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Newman, K. (2009). Transforming Narcissism: Reflections on Empathy, Humor, and Expectations. By Frank M. Lachmann. New York/London: Analytic Press, 2007. 272 pp.. Psychoanal Q., 78(4):1199-1206.
(2009). Psychoanalytic Quarterly, 78(4):1199-1206
Transforming Narcissism: Reflections on Empathy, Humor, and Expectations. By Frank M. Lachmann. New York/London: Analytic Press, 2007. 272 pp.
Review by: Kenneth Newman
In this book, the author demonstrates his capacities as a scholar, a researcher, and a Renaissance man. But above all, he is a clinician, and his ambition is to explore and expand our thinking about the essentials in achieving successful therapeutic action. His point of departure is his recognition that Kohut, while positing that archaic narcissism is transformed through empathy, humor, creativity, and a sense of transience and wisdom, did not provide many details as to how these transformations might occur.
Lachmann's three principles of the “how” of therapeutic transformations are: (1) “ongoing regulations” occurring in the process of analytic interactions, (2) disruptions and subsequent repair, and (3) heightened affective moments that are both inevitable and essential to effect change. While the first two of these are part of all psychoanalytic treatment, it is the role of affects—the process of transforming them as they are engaged in the analytic relationship, and their ultimate impact on altering self pathology—that receives most of Lachmann's emphasis. He undertakes a further exploration of character pathology, of expectations and their violation, and of the roles of humor, creativity, and empathy in treatment. These themes are introduced in the book's early chapters, illuminated by clinical illustrations, and are ultimately pulled together in the later chapters.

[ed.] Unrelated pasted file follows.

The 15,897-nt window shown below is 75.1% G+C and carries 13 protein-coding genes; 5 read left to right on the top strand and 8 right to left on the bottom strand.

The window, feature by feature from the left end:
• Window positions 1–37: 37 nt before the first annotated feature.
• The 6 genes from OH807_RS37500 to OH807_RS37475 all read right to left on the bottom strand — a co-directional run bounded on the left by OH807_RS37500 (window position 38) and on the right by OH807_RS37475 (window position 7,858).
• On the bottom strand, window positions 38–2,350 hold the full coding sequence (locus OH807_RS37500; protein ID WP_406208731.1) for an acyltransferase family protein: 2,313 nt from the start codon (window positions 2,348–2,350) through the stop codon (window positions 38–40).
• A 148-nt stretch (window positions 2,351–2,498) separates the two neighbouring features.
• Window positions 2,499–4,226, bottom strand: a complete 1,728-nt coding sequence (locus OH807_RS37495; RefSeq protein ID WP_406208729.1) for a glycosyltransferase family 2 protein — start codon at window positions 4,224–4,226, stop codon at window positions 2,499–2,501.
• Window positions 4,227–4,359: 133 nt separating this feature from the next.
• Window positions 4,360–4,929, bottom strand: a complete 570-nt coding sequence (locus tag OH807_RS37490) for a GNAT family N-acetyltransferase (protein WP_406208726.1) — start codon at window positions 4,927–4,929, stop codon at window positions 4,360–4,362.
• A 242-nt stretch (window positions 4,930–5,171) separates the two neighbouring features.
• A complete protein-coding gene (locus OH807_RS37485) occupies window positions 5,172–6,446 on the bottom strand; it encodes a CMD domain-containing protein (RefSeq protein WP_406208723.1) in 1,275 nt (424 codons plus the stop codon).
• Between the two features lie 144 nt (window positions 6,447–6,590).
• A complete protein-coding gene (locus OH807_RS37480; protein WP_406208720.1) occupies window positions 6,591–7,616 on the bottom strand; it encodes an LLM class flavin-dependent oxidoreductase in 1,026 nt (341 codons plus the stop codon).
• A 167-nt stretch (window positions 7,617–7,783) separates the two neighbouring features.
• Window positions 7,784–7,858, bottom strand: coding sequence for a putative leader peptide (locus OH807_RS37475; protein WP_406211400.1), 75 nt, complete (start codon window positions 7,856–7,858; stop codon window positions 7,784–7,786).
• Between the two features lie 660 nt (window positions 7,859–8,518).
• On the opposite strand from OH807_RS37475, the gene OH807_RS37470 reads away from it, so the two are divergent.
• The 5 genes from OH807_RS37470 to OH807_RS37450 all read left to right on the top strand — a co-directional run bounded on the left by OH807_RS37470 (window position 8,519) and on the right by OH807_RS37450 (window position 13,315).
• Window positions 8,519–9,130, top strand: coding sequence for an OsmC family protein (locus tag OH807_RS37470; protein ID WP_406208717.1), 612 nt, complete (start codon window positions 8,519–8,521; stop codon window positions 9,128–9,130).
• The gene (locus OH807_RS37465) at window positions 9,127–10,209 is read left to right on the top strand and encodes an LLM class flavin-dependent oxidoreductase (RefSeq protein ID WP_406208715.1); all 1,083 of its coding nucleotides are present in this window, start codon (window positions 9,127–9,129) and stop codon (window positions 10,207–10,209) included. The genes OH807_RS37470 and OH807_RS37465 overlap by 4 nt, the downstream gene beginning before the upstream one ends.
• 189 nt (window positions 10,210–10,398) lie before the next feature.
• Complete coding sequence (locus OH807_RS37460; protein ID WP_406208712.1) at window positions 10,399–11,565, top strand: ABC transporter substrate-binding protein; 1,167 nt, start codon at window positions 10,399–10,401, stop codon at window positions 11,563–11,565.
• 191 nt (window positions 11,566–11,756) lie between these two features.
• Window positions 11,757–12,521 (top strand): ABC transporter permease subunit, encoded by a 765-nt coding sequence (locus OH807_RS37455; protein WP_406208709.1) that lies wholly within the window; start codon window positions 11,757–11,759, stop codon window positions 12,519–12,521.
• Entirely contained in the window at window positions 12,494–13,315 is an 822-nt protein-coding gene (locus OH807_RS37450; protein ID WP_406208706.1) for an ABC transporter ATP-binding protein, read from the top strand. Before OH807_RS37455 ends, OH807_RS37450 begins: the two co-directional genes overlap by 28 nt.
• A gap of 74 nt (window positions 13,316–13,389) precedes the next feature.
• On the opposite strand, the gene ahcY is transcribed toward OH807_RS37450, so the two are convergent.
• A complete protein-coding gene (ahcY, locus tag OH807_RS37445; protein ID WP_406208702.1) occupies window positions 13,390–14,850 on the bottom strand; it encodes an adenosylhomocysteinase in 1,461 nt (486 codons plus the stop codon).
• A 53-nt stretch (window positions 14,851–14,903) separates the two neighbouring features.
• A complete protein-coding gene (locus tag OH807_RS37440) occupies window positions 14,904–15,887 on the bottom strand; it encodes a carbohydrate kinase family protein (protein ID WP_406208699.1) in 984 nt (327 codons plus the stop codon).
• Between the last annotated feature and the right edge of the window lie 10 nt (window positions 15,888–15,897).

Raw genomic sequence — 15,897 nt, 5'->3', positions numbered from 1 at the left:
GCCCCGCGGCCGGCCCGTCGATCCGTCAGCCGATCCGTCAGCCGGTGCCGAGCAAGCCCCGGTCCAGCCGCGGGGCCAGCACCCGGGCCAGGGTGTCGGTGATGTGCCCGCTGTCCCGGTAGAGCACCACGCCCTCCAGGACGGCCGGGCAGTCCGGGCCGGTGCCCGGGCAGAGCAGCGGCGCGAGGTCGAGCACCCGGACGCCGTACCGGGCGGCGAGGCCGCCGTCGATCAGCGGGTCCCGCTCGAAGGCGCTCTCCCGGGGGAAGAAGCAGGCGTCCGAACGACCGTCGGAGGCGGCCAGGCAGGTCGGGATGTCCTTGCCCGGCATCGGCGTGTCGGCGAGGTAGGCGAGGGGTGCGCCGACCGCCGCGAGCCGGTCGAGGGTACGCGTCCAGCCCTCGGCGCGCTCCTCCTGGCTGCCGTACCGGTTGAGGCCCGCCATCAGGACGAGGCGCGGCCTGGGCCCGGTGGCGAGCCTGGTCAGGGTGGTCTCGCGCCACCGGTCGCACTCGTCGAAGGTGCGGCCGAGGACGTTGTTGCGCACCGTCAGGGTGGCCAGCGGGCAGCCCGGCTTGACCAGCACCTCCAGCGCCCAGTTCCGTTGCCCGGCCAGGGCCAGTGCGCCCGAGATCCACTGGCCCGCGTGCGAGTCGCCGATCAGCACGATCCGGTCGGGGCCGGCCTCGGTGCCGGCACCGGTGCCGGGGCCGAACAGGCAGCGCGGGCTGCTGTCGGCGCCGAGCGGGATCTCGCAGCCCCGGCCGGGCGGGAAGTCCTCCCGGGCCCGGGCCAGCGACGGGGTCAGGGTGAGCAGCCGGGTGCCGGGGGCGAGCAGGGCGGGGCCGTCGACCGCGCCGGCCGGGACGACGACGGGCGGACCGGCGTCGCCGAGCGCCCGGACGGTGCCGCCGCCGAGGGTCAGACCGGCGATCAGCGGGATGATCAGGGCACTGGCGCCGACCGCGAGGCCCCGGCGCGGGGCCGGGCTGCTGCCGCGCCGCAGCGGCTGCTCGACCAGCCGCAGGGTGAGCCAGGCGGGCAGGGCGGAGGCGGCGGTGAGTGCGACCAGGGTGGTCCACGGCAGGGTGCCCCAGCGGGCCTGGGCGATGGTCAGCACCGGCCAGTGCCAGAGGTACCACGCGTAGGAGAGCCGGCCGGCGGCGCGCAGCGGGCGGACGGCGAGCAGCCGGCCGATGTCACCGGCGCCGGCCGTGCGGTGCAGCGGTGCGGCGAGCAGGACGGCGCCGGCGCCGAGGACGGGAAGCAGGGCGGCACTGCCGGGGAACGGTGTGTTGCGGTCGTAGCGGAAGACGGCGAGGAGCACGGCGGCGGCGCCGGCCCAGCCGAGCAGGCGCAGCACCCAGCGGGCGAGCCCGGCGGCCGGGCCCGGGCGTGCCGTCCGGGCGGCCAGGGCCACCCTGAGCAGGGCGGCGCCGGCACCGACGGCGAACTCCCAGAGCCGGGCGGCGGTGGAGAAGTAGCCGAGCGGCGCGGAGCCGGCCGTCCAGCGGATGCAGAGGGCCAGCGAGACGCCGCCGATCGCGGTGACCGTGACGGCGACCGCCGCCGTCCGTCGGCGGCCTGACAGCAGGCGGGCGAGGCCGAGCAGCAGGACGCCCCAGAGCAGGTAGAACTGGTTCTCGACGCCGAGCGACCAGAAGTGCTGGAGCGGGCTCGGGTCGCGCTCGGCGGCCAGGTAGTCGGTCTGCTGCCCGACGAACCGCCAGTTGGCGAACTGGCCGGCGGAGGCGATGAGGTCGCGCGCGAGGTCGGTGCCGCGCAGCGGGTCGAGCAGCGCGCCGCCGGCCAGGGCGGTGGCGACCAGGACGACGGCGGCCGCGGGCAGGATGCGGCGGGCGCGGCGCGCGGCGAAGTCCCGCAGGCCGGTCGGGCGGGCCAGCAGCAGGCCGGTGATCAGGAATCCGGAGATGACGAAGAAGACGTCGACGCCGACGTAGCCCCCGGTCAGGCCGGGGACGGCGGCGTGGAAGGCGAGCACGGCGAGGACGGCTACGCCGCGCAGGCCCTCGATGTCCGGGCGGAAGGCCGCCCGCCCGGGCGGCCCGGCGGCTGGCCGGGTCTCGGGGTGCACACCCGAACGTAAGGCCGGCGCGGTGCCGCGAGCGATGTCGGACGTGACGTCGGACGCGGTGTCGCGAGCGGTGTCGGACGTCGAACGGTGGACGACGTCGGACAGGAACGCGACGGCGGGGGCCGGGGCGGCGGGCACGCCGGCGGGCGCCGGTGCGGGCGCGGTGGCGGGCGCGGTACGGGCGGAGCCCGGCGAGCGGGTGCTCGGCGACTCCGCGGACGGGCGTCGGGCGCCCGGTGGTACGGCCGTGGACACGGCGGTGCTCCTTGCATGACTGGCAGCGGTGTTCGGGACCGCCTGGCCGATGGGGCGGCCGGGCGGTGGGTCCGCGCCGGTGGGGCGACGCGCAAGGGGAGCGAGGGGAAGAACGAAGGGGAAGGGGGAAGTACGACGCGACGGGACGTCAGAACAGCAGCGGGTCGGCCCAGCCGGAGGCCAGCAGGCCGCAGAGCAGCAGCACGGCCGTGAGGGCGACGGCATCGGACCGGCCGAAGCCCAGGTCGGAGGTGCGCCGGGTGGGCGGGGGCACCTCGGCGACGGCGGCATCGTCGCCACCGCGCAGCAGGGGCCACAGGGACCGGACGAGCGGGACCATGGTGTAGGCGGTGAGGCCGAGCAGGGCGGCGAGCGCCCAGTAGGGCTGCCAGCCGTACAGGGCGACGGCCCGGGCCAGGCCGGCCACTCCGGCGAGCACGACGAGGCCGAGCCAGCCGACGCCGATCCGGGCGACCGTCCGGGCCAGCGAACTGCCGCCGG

As Lachmann lays the foundation of his thesis, he utilizes findings from infant research and contemporary cultural life to enliven and educate.
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